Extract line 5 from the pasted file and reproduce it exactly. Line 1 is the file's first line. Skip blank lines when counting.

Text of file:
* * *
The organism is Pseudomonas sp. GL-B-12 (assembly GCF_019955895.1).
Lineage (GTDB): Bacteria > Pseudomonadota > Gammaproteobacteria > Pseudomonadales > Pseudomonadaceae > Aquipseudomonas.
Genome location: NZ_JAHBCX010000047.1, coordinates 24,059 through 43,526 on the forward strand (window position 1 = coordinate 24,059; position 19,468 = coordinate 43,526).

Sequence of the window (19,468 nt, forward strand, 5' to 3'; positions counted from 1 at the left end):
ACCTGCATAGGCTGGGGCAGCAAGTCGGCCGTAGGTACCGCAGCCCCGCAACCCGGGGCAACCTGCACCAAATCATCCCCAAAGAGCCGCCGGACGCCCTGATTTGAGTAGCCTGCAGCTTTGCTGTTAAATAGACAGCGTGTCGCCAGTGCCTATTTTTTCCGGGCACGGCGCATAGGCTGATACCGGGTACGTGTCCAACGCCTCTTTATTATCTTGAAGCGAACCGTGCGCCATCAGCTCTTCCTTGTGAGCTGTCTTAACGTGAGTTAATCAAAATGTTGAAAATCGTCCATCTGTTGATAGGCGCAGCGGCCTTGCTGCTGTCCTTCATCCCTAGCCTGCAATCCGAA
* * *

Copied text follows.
ACCTGCATAGGCTGGGGCAGCAAGTCGGCCGTAGGTACCGCAGCCCCGCAACCCGGGGCAACCTGCACCAAATCATCCCCAAAGAGCCGCCGGACGCCCTGATTTGAGTAGCCTGCAGCTTTGCTGTTAAATAGACAGCGTGTCGCCAGTGCCTATTTTTTCCGGGCACGGCGCATAGGCTGATACCGGGTACGTGTCCAACGCCTCTTTATTATCTTGAAGCGAACCGTGCGCCATCAGCTCTTCCTTGTGAGCTGTCTTAACGTGAGTTAATCAAAATGTTGAAAATCGTCCATCTGTTGATAGGCGCAGCGGCCTTGCTGCTGTCCTTCATCCCTAGCCTGCAATCCGAA